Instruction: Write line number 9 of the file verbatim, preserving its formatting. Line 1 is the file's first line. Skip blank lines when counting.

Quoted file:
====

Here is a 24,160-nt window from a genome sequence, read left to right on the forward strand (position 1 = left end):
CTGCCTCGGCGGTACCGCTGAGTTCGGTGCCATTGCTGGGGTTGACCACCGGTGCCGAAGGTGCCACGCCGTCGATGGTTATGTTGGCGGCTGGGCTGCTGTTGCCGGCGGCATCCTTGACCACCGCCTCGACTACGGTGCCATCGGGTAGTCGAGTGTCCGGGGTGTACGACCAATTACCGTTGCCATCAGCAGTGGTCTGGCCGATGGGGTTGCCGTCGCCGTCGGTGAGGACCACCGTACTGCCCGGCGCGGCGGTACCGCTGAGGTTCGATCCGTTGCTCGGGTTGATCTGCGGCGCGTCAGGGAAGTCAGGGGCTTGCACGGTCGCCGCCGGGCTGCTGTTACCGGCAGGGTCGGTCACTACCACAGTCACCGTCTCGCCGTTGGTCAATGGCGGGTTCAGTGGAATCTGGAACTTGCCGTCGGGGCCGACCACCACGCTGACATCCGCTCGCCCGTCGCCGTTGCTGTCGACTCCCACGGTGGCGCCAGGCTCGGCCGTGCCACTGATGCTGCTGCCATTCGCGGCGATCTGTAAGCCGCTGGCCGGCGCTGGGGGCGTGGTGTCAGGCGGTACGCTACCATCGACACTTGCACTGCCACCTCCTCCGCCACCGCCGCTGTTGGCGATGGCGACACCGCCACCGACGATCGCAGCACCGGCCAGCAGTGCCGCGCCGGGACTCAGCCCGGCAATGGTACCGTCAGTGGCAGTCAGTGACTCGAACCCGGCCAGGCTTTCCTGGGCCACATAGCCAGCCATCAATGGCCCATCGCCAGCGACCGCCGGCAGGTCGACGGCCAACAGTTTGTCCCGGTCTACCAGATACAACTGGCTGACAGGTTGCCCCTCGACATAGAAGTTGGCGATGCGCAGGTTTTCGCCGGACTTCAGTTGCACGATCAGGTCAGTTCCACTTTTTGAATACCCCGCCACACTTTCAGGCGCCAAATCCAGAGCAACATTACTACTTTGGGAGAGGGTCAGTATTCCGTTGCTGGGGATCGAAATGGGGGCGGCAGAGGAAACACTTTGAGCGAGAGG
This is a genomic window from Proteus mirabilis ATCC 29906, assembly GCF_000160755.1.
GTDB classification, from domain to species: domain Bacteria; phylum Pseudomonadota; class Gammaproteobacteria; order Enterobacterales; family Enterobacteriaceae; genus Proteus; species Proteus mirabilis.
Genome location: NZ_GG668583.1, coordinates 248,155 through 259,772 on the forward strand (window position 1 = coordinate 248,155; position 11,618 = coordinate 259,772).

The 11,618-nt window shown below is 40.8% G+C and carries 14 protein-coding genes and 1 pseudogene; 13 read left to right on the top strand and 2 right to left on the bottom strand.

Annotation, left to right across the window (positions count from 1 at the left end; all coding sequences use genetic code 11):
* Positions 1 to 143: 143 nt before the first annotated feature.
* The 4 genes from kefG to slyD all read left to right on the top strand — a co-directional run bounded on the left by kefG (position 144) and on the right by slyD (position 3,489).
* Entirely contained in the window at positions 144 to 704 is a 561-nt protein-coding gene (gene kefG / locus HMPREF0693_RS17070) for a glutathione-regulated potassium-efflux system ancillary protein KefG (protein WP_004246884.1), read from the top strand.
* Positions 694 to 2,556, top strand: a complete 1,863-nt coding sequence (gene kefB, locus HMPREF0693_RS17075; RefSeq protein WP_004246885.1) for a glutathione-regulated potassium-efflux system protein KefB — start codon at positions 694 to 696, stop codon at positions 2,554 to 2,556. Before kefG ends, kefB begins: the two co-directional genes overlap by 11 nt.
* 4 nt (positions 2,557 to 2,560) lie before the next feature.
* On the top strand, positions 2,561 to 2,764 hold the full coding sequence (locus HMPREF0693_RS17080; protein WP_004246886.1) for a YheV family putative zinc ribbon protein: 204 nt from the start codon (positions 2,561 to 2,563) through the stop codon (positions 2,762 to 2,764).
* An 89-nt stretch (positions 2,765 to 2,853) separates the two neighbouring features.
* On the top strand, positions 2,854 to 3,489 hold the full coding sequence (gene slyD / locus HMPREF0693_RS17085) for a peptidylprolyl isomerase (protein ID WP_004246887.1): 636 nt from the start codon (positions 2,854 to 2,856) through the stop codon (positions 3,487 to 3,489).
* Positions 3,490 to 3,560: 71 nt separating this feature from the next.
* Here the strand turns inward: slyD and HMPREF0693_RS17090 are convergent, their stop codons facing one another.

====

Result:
* The 4 genes from kefG to slyD all read left to right on the top strand — a co-directional run bounded on the left by kefG (position 144) and on the right by slyD (position 3,489).